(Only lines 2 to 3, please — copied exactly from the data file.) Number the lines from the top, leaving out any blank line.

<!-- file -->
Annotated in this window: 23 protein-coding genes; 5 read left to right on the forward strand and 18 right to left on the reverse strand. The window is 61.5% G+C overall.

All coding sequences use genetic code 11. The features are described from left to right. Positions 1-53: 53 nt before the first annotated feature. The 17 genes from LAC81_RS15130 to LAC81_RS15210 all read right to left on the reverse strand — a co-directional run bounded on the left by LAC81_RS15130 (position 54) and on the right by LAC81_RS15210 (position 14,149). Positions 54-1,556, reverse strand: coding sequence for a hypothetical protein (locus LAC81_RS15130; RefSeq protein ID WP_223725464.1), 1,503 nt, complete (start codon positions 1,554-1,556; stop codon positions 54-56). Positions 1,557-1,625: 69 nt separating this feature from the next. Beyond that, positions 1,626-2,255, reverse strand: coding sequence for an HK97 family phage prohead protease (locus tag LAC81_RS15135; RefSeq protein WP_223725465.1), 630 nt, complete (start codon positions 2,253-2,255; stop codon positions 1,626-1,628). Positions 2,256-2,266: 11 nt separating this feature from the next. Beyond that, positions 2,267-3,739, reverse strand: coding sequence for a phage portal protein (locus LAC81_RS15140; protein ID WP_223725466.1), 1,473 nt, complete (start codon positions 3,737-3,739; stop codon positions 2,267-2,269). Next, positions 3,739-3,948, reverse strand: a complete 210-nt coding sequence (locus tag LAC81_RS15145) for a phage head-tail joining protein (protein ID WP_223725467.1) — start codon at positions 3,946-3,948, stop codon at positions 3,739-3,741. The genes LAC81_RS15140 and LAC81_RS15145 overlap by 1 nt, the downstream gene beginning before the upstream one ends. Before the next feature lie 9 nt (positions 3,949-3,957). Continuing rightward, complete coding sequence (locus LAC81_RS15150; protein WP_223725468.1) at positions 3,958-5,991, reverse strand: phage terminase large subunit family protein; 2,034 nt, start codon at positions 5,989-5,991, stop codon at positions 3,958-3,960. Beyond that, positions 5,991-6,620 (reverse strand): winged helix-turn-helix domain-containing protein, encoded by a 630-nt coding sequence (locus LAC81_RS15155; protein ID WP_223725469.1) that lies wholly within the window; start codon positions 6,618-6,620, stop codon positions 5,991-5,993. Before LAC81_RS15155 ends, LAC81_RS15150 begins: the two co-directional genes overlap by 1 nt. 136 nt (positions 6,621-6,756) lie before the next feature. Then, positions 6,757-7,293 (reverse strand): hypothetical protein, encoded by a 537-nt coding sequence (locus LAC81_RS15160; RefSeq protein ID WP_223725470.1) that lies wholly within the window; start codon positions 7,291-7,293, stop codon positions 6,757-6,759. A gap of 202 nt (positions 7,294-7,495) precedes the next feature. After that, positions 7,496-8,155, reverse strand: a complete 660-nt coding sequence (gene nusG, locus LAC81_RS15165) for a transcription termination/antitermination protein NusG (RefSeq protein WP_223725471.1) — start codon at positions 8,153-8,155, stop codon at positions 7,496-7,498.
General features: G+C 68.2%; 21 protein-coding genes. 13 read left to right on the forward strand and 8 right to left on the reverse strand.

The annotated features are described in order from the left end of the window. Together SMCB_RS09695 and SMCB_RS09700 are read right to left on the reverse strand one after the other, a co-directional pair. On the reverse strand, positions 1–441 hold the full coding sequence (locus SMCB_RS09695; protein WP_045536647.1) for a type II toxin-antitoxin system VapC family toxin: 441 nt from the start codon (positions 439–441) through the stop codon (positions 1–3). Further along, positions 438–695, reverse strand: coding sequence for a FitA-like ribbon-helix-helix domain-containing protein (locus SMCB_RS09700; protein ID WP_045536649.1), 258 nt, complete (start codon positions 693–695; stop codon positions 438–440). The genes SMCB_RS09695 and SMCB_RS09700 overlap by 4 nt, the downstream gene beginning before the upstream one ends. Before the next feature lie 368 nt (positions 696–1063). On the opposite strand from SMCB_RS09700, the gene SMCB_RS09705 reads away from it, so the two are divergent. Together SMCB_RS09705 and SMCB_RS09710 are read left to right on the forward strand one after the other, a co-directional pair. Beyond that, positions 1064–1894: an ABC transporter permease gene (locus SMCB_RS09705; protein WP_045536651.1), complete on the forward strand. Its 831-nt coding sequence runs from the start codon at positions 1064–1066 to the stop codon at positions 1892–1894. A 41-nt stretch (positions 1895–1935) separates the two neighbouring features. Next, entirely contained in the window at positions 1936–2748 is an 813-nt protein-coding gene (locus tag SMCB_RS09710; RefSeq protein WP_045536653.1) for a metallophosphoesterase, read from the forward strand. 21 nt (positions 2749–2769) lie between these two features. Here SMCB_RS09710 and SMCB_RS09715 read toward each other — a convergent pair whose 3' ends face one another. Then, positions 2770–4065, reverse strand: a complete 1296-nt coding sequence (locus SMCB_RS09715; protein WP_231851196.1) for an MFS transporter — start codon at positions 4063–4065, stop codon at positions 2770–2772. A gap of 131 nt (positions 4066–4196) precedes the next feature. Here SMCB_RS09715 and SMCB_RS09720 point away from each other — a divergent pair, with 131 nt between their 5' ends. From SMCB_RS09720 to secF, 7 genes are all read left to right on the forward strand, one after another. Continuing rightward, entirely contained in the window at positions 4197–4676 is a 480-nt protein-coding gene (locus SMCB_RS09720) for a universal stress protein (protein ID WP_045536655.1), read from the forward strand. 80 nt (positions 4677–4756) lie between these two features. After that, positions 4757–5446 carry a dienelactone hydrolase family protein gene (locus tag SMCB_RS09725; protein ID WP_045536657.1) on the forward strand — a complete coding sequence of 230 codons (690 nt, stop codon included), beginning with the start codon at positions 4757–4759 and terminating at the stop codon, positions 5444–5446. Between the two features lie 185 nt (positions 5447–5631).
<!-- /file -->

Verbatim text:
All coding sequences use genetic code 11. The features are described from left to right. Positions 1-53: 53 nt before the first annotated feature. The 17 genes from LAC81_RS15130 to LAC81_RS15210 all read right to left on the reverse strand — a co-directional run bounded on the left by LAC81_RS15130 (position 54) and on the right by LAC81_RS15210 (position 14,149). Positions 54-1,556, reverse strand: coding sequence for a hypothetical protein (locus LAC81_RS15130; RefSeq protein ID WP_223725464.1), 1,503 nt, complete (start codon positions 1,554-1,556; stop codon positions 54-56). Positions 1,557-1,625: 69 nt separating this feature from the next. Beyond that, positions 1,626-2,255, reverse strand: coding sequence for an HK97 family phage prohead protease (locus tag LAC81_RS15135; RefSeq protein WP_223725465.1), 630 nt, complete (start codon positions 2,253-2,255; stop codon positions 1,626-1,628). Positions 2,256-2,266: 11 nt separating this feature from the next. Beyond that, positions 2,267-3,739, reverse strand: coding sequence for a phage portal protein (locus LAC81_RS15140; protein ID WP_223725466.1), 1,473 nt, complete (start codon positions 3,737-3,739; stop codon positions 2,267-2,269). Next, positions 3,739-3,948, reverse strand: a complete 210-nt coding sequence (locus tag LAC81_RS15145) for a phage head-tail joining protein (protein ID WP_223725467.1) — start codon at positions 3,946-3,948, stop codon at positions 3,739-3,741. The genes LAC81_RS15140 and LAC81_RS15145 overlap by 1 nt, the downstream gene beginning before the upstream one ends. Before the next feature lie 9 nt (positions 3,949-3,957). Continuing rightward, complete coding sequence (locus LAC81_RS15150; protein WP_223725468.1) at positions 3,958-5,991, reverse strand: phage terminase large subunit family protein; 2,034 nt, start codon at positions 5,989-5,991, stop codon at positions 3,958-3,960. Beyond that, positions 5,991-6,620 (reverse strand): winged helix-turn-helix domain-containing protein, encoded by a 630-nt coding sequence (locus LAC81_RS15155; protein ID WP_223725469.1) that lies wholly within the window; start codon positions 6,618-6,620, stop codon positions 5,991-5,993. Before LAC81_RS15155 ends, LAC81_RS15150 begins: the two co-directional genes overlap by 1 nt. 136 nt (positions 6,621-6,756) lie before the next feature. Then, positions 6,757-7,293 (reverse strand): hypothetical protein, encoded by a 537-nt coding sequence (locus LAC81_RS15160; RefSeq protein ID WP_223725470.1) that lies wholly within the window; start codon positions 7,291-7,293, stop codon positions 6,757-6,759. A gap of 202 nt (positions 7,294-7,495) precedes the next feature. After that, positions 7,496-8,155, reverse strand: a complete 660-nt coding sequence (gene nusG, locus LAC81_RS15165) for a transcription termination/antitermination protein NusG (RefSeq protein WP_223725471.1) — start codon at positions 8,153-8,155, stop codon at positions 7,496-7,498.
General features: G+C 68.2%; 21 protein-coding genes. 13 read left to right on the forward strand and 8 right to left on the reverse strand.